Son groups usually consist of the tres (a six-stringed guitar whose strings are grouped in twos like the twelve-string), the bongo, the marmbula which is replaced in most cases by a double bass, the maracas, the claves, and sometimes a trumpet or two. Two cylindrical, identical, tuned and polished wooden sticks, usually rose wood, an inch and a half thick, six inches long, make the clave. You can hear its sharp, high pitched long-long-long, short-short above the rhythm of the tres and the beating of the bongo, and like the constellations above or the sun that rises every morning, the clave is always present. "It's funny the way they see the clave here compared to how they see it (in Cuba)," Andrea says in regards to a percussion class she took once in Cuba. "In Cuba, the first thing they ask you is if you can play the clave. Then they ask you to play the son clave, then the rumba clave. And that's how they separate the class. They don't care how well you can play the conga. If you don't know the clave, they put you into the beginning class."
In Austin, however, fans and curious onlookers often assume that since she often harmonizes with Rey, Barry, Francisco, and Matt, that she is a singer who plays the clave while not singing. Whereas, in her mind, "I play the clave and, since I'm on stage, I might as well sing."
As son is a mixture of different rhythms and influences, so too is Grupo Son Yuma, its members hailing from lands as far away as Horacio's homeland, Columbia, Michel's Puerto Rico, Francisco's Tamaulipas, and Barry and Andrea's Illinois, to our close neighbors: San Antonio for Rey and Dallas for Matt.
Grupo Son Yuma had their beginnings at the end of last year. Barry and Andrea had recently moved from Illinois, and had begun to look for a Cuban connection. They heard Rey announcing a Latin American radio program, called him, and the three of them connected. A month or two later, at a party, the speakers blew out, the music died, and so stepped in Rey, Barry, Andrea, Francisco, and Matt with an improvised jam session. Michel hooked up with the rest of the band through a friend who'd been playing bass with them but, while Michel stayed, the bass player later moved on to other projects. The rest, so they say, is history. They had their first gigs at Ruta Maya Coffee House, two shows in December, and then in '96, a show every couple of weeks or once a month. About the same time, the Continental Club began experimenting with different venues. Traditionally a country and blues club, the Continental gave Beto y los Fairlanes a chance to headline their Wednesday night show, taking the stage after 8 1/2 Souvenirs. By late February, Grupo Son Yuma found their spot and developed a niche in the Austin nightlife. Now, every Wednesday, you can be sure to see Grupo Son Yuma, dressed in their cream guayaberas and living their music on the stage of the Continental Club. And if you miss them on Wednesday nights, you can catch them at Borinquen on Friday nights or at Miguel's la Bodega on Saturdays, where the music and the dancing are just as hot.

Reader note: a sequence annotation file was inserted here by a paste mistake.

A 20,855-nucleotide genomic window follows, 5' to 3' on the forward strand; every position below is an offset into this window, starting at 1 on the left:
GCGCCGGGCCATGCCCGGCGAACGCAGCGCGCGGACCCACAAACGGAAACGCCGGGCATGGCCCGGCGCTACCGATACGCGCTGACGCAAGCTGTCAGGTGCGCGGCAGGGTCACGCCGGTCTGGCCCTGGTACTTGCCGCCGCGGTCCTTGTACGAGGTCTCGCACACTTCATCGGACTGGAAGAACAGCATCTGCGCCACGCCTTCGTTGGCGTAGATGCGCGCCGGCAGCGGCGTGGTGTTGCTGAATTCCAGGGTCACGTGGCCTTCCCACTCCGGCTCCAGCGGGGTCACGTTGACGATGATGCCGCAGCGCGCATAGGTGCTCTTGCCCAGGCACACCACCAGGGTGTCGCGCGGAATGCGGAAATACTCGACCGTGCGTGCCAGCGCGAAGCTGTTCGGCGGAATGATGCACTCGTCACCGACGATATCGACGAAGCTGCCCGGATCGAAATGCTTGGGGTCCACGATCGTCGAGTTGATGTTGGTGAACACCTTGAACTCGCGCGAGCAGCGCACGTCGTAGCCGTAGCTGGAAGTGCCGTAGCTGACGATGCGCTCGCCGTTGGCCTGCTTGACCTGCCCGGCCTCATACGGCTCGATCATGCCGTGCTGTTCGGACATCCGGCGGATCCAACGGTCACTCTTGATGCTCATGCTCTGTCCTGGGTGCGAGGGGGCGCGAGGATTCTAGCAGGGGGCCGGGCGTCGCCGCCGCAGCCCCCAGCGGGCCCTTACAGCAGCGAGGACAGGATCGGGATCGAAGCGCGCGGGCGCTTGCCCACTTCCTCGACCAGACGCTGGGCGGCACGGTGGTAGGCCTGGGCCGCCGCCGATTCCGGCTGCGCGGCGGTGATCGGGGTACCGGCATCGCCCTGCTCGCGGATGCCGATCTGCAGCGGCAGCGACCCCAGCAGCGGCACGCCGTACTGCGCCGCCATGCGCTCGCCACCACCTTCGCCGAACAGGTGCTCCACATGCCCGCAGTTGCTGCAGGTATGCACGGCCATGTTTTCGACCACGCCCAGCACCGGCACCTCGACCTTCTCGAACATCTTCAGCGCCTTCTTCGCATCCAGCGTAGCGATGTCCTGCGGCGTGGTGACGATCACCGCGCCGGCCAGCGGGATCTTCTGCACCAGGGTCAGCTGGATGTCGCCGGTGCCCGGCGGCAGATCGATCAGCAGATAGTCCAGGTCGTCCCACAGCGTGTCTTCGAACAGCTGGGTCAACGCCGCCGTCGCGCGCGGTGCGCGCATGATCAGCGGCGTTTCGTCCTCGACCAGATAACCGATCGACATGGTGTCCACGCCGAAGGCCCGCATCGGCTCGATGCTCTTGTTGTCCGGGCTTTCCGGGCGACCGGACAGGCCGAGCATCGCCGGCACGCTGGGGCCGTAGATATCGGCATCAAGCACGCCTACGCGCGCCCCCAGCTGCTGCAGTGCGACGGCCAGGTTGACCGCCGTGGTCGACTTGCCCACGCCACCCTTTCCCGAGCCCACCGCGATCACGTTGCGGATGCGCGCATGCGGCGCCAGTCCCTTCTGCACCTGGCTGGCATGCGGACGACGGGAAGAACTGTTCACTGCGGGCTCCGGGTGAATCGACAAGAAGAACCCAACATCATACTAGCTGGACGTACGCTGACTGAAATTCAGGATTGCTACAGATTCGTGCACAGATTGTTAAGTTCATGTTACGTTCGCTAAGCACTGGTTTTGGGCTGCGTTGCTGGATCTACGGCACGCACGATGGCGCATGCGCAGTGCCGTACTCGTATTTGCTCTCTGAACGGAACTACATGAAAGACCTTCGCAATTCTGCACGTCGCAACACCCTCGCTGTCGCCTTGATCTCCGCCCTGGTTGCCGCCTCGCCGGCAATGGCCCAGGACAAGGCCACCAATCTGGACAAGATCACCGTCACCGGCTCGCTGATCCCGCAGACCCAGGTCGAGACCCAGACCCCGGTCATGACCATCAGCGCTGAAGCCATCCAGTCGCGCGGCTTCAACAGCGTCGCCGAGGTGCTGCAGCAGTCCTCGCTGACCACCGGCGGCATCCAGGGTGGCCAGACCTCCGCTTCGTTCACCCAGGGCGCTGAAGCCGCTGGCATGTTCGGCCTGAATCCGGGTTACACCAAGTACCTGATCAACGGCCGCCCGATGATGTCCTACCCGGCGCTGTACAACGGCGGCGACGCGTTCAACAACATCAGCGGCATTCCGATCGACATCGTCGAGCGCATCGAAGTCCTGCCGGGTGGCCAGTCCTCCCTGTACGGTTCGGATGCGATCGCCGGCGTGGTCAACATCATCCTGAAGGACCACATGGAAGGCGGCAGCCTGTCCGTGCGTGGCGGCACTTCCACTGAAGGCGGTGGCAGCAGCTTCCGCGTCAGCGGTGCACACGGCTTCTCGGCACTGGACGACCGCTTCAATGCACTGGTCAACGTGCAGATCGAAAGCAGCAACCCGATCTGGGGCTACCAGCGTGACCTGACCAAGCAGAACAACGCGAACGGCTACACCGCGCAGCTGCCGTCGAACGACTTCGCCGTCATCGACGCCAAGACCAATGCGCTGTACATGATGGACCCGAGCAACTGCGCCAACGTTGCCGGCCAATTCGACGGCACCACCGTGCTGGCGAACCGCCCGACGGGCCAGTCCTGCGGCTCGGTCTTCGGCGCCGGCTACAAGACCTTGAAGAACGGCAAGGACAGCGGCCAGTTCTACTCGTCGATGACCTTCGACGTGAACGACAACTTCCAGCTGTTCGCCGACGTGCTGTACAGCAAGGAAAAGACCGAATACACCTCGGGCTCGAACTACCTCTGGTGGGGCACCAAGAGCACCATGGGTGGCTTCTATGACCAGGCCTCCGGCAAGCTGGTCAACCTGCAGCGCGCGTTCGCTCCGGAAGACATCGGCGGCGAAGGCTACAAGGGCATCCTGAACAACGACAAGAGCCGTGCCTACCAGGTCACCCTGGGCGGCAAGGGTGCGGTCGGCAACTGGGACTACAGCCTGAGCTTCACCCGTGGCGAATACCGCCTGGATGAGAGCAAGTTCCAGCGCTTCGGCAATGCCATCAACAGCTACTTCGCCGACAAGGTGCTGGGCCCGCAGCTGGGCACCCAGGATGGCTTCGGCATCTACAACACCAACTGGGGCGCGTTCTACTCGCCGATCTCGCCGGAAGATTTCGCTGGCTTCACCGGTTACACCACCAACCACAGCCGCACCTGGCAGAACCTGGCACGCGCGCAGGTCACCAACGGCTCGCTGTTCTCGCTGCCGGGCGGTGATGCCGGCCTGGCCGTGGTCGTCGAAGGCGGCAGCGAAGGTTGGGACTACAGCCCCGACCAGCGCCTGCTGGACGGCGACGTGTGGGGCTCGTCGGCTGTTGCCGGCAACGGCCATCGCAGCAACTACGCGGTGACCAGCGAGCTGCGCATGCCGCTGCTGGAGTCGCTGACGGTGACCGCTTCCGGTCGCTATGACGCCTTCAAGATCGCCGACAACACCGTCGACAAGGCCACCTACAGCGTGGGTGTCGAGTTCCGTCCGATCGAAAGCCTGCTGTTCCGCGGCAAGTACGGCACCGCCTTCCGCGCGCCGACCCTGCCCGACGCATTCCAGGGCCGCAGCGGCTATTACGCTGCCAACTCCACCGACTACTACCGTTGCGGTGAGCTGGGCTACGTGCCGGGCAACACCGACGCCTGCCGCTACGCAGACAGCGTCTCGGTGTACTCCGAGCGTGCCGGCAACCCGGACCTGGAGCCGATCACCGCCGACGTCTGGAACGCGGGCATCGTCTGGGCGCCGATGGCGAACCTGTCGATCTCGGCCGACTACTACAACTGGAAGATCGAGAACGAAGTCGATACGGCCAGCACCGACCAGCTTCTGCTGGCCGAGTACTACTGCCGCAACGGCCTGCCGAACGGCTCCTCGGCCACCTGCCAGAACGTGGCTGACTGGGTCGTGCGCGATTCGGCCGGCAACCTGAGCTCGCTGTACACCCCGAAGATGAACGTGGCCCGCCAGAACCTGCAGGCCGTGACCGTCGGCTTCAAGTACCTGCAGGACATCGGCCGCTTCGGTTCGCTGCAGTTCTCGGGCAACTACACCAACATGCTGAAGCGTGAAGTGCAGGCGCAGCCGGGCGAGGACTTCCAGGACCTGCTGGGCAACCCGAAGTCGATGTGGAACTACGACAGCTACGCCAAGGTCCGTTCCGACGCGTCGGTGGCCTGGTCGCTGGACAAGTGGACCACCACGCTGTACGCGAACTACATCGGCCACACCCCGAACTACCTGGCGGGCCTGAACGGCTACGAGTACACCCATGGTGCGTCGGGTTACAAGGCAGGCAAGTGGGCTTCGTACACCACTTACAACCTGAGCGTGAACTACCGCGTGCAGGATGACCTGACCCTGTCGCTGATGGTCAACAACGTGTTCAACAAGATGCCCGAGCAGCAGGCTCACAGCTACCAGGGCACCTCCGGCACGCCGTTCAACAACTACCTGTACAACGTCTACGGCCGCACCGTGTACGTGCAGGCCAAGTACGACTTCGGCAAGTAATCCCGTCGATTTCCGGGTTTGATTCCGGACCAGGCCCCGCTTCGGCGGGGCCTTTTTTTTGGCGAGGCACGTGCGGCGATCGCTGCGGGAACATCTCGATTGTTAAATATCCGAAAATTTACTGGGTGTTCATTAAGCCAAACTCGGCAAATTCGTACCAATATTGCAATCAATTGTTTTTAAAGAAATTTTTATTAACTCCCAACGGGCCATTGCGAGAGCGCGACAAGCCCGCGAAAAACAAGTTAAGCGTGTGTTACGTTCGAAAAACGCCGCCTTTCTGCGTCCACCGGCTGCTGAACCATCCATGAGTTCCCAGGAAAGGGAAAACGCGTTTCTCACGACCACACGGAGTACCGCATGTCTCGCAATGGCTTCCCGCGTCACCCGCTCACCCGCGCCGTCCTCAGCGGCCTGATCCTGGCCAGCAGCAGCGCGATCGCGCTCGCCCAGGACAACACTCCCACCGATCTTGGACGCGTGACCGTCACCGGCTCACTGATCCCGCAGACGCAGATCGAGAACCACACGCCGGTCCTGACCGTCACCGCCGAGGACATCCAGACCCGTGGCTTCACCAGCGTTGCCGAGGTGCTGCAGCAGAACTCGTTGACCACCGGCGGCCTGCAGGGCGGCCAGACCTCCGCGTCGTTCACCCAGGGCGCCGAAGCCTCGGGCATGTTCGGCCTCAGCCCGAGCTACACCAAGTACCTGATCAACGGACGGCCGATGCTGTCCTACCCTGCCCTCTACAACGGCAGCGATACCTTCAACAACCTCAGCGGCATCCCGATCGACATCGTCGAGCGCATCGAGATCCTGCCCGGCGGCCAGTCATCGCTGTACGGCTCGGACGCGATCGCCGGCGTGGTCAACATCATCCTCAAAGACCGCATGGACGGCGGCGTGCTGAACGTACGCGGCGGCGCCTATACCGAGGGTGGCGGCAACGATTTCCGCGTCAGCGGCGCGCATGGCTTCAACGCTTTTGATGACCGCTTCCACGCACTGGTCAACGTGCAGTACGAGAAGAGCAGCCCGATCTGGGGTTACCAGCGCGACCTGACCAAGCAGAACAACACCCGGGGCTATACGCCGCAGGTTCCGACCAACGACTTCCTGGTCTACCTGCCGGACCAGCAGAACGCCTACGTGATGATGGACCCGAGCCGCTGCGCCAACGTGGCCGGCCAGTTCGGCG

For a month during the summer, however, you couldn't catch their show Wednesdays, Fridays, or any other day of the week as they took a sabbatical, a field trip so to speak, and left for Cuba. They stayed in La Havana and Santiago de Cuba, and there they learned from some of the best son players in Cuba. They returned revitalized and with experience under their belts. "There's a difference in just hearing and listening to the music and seeing it performed. We learned a lot from just watching how they handle situations on stage, how they play the music."
It wasn't until after they returned from Cuba that the band began harmonizing: "It didn't matter how well you could sing," says Rey Arteaga. "If you were on stage, you sang. Everyone sang." And watching them on stage, most everyone, whether miked or not, sings. Michel, Matt, Barry, and Francisco add their rich tenors to the mix while Andrea's cool alto fills in any gaps. The harmony adds a carnaval-esque feel to the music and encourages dancers and listeners to sing along as well. According to Michel, the dark-haired trumpet player from Puerto Rico, "A lot of the regulars know most of our songs by now. It's impressive to us that week after week we'll see the same faces in the crowd of dancers, sometimes two or three times a week. And they're singing along."
I ask them how Cuba received an American band playing Cuban son. "Pretty well," Andrea says. "They liked us a lot, if only because we're playing such an old style of music. We're young and Americans, and here we are playing son, a style of music which is disappearing in a lot of Cuba. Sure, they had a lot of suggestions and told us up front we needed work, but they were willing to help us and let us play with them."